Tsitsipas didn't win on Tuesday, but he saved the match from being a dud. More than that, he saved himself from going down without a fight. Alcaraz is good, but he's human. He can be beaten, which is something Tsitsipas seemed to forget. But maybe that's what happens when you have to face a player like Alcaraz, who at just 20 years old is already making seasoned professionals wish they had to face literally anyone else.
Novak Djokovic into semifinals
Novak Djokovic, the No. 3 seed, rallied from one set down beat No. 11 Karen Khachanov 4-6, 7-6(0), 6-2, 6-4 on Day 10 of the French Open. That was Djokovic's 45th career Grand Slam semifinal, just one fewer than Roger Federer's current record of 46.
It was apparent immediately that Khachanov didn't just come to play, he came to win. His serve wasn't at its best, but his returns were blistering, giving Djokovic very little time to react. Khachanov noticed that Djokovic was off to a slow start, and spent the entire first set sending a barrage of 80 mph tennis balls his way.
Down 5-3 with the opening set on the line, Djokovic made a stand, fending off multiple set points to get within one game of tying it up, but that's as far as he got. Constantly off balance and struggling to find his form, Djokovic couldn't get past Khachanov and started the second set down 1-0.
But Khachanov's intensity backed off in the second set. He was blasting fewer winners and making more unforced errors. Djokovic still wasn't in top form, but was getting there. He found ways to capitalize on the change in Khachanov's game, dueling to a 6-6 tie. It wasn't clear who would prevail, especially since Djokovic had generated zero break points through two sets. But then he completely dominated the tiebreak, scoring seven points and winning the set before Khachanov had scored even one tiebreak point.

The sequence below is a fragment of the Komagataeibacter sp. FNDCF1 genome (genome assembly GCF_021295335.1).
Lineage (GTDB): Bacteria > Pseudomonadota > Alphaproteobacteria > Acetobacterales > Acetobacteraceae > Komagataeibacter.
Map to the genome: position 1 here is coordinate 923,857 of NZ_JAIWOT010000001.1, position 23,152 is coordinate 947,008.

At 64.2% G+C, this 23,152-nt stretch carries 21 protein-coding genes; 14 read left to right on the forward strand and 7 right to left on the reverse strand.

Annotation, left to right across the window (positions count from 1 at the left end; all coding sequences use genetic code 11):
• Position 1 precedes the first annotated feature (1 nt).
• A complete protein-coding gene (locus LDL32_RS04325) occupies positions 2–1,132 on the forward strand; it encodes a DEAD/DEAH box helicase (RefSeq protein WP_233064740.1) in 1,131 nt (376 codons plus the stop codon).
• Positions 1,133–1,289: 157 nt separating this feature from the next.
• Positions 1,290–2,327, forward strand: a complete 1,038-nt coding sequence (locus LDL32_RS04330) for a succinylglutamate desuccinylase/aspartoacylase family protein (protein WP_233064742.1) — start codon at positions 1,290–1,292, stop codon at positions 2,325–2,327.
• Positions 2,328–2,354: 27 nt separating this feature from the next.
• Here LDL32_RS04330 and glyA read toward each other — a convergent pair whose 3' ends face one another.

The announcers expected Djokovic to completely take over after winning the second set tiebreak, and he did. The first game of the third set took nine and a half minutes and contained five deuces, but after he won that, he was off to the races. He took the set 6-2 in just 42 minutes.
Khachanov was still struggling with his serve in the fourth set, but had to make something happen or he was going to lose quickly. Khachanov started giving his returns more zip again after Djokovic won the first two games, winning the third game and putting up a good fight in the fourth. That good fight included this mind-blowing point, which Khachanov won though he lost the game.
— Roland-Garros (@rolandgarros) June 6, 2023
Despite the lengthening odds, Khachanov kept fighting. And Djokovic's choice to play aggressive started to backfire. He made several unforced errors, which only resulted in him getting angry and making more mistakes to blow the game and let Khachanov tie it at 4-4.
But that was Djokovic's final mistake. It took him just three minutes and 32 seconds to win his fifth and sixth game, winning the set and the match.
Djokovic and Alcaraz, who have played each other just once before, will face off in the semifinals on Thursday. Alcaraz won their only meeting.